Fall of 2008 begins my second year as a college graduate. Gone are the days, at least for now, of heading back for an academic year chock full of scholastic bliss involving studying, classes, extracurriculars and oh-so-wonderful dorm life. While I am still fortunate enough, for the time being, to live vicariously through friends embarking on their senior year, I can’t help but to reflect back on my own college experience.

When reminiscing on the good ol’ days, the first thing that always comes to mind is the endless list of fictional adages imparted to me, like the horrors of the ‘freshman 15’ and ‘sophomore slump.’ However, the one the takes the cake, which also happens to be the one I can remember hearing the most, like a broken record, is the old ‘don’t worry, you have time’ line.

If someone gave me a quarter for every time I heard that phrase, I’d be one happy millionaire. If I could count the times I shouldn’t have listened to this universal aphorism, I would be farther along in life than I am now.

So why is this the biggest myth? Well, for starters, college, filled with never-ending commitments and obligations that eat away at your barely existent free time, goes by faster than a blink of the eye. And because of its incredibly fast speed and all that you are expected to accomplish in such little time, coasting by on the idea that there will always be time to sort out life can lead to trouble, making a focused mind go lax, resulting in procrastination that hinders essential growth and progress.

Didn’t do your best to get into that class you wanted? Don’t worry there’s time. Didn’t apply for that amazing internship? Don’t worry there’s time. Didn’t do well on that really important exam? Don’t worry, there’s the next one.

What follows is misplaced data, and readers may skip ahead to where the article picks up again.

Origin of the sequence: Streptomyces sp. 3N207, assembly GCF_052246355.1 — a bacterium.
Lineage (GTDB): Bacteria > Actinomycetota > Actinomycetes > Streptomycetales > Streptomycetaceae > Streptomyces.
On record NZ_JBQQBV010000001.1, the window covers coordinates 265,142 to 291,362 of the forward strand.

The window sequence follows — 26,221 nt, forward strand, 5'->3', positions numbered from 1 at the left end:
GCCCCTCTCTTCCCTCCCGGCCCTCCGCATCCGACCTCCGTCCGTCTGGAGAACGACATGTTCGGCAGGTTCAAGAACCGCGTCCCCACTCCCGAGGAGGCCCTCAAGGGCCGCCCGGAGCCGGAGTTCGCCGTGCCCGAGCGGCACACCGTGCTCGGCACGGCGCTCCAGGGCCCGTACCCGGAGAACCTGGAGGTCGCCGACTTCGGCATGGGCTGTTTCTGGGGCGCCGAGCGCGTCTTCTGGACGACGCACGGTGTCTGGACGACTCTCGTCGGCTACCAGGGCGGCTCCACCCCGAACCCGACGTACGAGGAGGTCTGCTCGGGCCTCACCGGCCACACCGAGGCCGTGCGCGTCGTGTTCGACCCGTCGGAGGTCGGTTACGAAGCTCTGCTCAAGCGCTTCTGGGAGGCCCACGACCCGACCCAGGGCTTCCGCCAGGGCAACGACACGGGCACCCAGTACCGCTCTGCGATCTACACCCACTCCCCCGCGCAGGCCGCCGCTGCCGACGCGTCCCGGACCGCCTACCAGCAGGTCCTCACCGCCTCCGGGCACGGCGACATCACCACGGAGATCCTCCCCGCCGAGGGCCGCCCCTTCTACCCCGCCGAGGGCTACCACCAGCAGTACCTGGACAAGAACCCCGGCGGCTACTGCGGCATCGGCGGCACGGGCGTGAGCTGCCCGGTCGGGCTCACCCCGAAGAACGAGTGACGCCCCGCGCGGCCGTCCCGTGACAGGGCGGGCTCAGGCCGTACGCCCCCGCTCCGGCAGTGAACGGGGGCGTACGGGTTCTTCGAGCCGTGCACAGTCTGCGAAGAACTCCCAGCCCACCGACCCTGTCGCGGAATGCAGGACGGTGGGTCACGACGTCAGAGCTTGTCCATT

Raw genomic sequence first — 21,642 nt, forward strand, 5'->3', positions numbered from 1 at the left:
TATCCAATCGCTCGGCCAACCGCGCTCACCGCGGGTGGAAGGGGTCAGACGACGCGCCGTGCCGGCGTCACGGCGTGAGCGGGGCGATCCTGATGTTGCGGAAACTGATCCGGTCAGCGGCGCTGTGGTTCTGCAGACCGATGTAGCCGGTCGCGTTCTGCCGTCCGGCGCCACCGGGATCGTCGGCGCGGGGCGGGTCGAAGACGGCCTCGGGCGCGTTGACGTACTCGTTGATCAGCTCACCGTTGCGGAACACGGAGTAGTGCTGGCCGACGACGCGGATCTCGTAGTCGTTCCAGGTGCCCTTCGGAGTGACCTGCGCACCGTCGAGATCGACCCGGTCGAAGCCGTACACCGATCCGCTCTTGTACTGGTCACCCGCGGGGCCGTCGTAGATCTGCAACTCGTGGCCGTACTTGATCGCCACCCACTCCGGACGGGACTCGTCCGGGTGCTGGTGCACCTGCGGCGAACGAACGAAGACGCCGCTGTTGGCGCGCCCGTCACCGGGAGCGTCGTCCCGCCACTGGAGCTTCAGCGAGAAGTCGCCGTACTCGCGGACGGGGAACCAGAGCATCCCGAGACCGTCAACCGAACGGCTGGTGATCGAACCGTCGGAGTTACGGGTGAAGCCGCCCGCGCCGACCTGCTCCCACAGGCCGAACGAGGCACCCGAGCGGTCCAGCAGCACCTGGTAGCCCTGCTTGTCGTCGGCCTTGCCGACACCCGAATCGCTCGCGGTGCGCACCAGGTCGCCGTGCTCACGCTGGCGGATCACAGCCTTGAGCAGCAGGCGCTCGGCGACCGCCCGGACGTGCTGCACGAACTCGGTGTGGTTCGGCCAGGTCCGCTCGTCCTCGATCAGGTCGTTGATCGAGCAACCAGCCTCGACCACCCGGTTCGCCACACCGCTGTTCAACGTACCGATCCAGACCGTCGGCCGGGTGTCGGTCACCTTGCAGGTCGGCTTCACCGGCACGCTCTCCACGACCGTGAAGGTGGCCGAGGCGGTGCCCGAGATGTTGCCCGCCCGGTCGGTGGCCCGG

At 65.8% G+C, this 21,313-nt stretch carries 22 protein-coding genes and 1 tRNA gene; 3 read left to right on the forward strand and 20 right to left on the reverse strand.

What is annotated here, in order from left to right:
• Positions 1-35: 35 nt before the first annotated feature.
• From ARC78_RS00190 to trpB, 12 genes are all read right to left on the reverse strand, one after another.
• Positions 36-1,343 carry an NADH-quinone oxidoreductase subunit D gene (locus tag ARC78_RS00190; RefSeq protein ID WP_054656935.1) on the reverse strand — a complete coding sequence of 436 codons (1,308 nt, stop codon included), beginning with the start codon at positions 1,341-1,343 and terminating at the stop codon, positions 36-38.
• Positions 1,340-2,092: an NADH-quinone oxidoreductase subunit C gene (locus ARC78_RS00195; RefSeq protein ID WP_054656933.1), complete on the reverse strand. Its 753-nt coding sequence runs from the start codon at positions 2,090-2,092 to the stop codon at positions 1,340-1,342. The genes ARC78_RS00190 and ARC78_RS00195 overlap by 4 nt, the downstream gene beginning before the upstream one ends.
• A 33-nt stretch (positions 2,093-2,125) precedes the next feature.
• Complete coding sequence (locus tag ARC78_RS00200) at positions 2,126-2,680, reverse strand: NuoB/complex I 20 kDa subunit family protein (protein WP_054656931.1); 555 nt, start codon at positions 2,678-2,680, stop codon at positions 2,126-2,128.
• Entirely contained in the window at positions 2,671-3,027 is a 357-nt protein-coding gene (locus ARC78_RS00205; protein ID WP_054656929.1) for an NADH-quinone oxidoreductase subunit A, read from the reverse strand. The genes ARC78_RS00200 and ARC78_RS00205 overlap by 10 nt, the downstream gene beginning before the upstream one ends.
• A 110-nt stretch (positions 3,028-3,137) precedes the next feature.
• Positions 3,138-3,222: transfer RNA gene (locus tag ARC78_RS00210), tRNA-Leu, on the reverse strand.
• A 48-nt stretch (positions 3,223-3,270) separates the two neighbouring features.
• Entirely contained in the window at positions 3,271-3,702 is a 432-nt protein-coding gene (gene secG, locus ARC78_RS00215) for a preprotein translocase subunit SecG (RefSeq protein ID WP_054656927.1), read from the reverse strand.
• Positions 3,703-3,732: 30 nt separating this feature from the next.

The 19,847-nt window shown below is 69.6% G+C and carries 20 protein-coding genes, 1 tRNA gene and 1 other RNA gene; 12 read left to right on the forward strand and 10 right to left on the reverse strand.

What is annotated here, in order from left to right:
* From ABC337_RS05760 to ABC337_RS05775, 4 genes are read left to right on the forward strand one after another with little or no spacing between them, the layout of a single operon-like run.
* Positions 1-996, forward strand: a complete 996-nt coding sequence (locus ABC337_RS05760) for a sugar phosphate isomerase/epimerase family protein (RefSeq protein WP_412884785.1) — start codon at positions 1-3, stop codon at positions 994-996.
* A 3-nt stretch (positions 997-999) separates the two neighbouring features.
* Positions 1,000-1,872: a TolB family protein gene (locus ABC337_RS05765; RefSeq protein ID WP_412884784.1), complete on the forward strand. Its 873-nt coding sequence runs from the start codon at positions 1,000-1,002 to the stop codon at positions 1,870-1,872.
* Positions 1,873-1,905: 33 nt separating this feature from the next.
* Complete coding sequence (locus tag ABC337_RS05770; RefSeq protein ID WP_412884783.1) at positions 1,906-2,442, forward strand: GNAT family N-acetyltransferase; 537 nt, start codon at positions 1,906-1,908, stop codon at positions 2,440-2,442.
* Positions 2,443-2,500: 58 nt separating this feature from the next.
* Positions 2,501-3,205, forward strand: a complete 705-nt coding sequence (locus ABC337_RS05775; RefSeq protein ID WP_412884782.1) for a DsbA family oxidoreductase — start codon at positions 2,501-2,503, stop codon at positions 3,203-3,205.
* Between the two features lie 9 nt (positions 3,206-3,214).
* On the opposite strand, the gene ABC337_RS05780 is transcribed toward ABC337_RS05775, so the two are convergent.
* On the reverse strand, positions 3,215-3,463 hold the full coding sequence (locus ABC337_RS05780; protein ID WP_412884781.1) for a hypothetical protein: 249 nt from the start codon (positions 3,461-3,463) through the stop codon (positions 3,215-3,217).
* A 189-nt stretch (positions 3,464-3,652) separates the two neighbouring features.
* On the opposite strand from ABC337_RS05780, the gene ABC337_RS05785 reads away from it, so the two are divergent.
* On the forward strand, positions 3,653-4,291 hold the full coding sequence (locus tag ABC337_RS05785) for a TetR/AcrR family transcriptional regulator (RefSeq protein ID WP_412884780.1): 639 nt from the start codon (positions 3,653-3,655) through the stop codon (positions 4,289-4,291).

Too bad those crusading that there’s always time fail to emphasize that all of those exams you shouldn’t ‘worry’ about determine how well you’ll do, which affects your GPA, which may affect acceptance to graduate/professional schools which, like a domino effect, continues to affect other areas of your life.

Now, while I’m not advocating that anyone journey through the upcoming school year with a level of stress high enough to cause a heart attack or stroke, I would like to hammer home the following point; putting off important decisions and/or taking lightly the importance of giving college your all, based on the premise that there’s always time, is an egregious mistake that prevents anyone from maximizing the amazing experience a college education is suppose to provide.

School should involve active thinking that leads to doing. If you believe you’ll always ‘have time’ you won’t bother to seize the present and accomplish anything.

My best advice to any college student, regardless of their year, is to live each day like it’s their last. Always do your very best at whatever it is you must tackle. Have goals and relentlessly pursue them.